It’s easy just to look at the cover of THE FRIDAY SOCIETY and assume “This is all about girl power.” And that would be a correct assumption. But there is more to supporting girls and women in the story than just the obvious kick-buttery. Wait. Kick Buttery. Mmm. . . butter . . .
Let’s delve, shall we? What were some of the elements I actively included in TFS to make it a real story about feminism and strong female characters?
1. A strong female character is a strong character.
What I mean is we have got to the place where, in an attempt to demonstrate that female characters are strong, we make them invincible. There is absolutely nothing wrong with a girl/woman who can kick butt. But to have her be the best without any flaws, any weaknesses, makes her less of a person. Humans are flawed. To create a female kick- butt character that always wins makes her as much of a type as the damsel in distress. She is not a three-dimensional character. And when you have books/films/television shows where you still have only a token woman, but now she kicks butt, that’s no better than when the token woman was there to be rescued. She’s still a token.
What I wanted to create were girls who were kick-butt but also flawed. Who made mistakes and overcame them. Because, also, while it’s important to see girls/women as people first, their gender second, it’s just as important for girls/women to see that they can overcome making a mistake, that they are allowed to be flawed and they can still be totally awesome. I blogged more about the art of creating a quality female character here: http://ididntchoosethis.blogspot.ca/2012/04/about-female-characters.html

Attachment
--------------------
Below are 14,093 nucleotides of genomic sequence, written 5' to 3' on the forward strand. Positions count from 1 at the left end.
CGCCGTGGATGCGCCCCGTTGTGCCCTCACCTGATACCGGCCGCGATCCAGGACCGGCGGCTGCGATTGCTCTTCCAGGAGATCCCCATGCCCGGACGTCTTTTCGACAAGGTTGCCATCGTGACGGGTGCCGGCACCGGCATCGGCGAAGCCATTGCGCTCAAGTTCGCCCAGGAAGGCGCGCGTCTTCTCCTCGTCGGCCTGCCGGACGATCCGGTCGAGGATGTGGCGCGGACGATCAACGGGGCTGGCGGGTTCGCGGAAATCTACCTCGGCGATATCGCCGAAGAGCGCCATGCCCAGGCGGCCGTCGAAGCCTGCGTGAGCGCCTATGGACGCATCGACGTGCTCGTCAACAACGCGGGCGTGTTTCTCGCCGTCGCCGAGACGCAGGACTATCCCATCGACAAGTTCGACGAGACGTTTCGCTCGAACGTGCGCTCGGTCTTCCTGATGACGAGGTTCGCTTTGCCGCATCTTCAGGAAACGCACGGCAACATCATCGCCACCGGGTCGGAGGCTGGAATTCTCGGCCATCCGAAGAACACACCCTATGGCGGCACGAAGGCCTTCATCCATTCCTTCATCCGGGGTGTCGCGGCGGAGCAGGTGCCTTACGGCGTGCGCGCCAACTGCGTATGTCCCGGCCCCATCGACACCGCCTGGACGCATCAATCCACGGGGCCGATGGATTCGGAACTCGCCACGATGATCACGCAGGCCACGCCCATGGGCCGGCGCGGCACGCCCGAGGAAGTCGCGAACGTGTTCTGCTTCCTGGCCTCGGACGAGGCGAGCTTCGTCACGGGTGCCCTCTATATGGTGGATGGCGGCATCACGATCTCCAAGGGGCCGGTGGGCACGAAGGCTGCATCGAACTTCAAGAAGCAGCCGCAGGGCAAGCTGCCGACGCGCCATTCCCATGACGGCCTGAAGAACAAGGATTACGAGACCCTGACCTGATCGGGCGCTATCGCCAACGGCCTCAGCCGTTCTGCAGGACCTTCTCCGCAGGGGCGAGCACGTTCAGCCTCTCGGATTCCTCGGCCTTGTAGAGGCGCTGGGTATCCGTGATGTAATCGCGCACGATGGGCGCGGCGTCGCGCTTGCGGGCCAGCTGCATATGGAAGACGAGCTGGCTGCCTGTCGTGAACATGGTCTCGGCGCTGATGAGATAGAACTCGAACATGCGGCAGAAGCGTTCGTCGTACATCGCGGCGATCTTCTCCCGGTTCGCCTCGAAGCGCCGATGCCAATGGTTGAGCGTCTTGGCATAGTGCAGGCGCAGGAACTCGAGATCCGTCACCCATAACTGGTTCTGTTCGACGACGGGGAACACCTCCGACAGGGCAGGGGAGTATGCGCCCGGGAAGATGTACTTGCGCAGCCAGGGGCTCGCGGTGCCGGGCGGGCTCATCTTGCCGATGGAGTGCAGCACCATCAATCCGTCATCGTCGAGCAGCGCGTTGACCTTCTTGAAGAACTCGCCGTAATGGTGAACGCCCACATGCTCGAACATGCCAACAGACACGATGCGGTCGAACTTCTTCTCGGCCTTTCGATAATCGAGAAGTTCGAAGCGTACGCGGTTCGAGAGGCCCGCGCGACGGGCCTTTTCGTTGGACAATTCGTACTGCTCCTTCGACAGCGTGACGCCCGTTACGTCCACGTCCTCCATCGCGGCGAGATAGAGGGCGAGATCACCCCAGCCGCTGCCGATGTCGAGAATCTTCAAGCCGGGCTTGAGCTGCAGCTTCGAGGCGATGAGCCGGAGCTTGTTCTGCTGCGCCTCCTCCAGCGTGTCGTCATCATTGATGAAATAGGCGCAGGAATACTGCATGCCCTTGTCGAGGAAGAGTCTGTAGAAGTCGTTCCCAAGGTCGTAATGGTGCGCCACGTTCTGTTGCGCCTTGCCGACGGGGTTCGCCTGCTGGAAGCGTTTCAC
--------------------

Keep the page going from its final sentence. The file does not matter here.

2. Three girls who actually get along and stuff.
Something else I’ve noticed (and I’m not the only one) is that even when one sees a strong female main character, she is often the only one. Often she is surrounded by secondary female characters whom she doesn’t get along with, who represent negative qualities (let’s not get into the slut-shaming thing at this moment, but yeah, also that) not possessed by the main character. Likely there will be secondary male characters whom the main female character gets along with better, who understands her better and whom she respects. Usually too the other lead in the story (if there is one) will be male.
There is also often the perpetuated stereotype that even when girls/women are friends, they are still mean to each other. The term “frenemy” is only really ever used with regard to women and their relationships with each other. Evidently we are supposedly always catty with each other, stabbing each other in the back, nice one minute, mean the next. It’s not the same as the beauty that is the bromance.
Well, I call BS. I’ve never had that relationship with my female friends. And I have a lot of them. Some of them have lasted my entire life. Thus I wanted to have more than one female main character, and a story where girls/women interact with each other. But I also wanted to represent a female friendship like the one I knew. The only one that, in my opinion, is actually friendship. I wanted to show girls who liked each other, supported each other, and got along with each other. Who were able to laugh together and work as a team.
So that’s what I did.
3. The Bechdel Test
What is the Bechdel Test? This is the Bechdel test. From Wiki:
The Bechdel test is used to identify gender bias in fiction. A work passes the test if it features at least two women who talk to each other about something other than a man.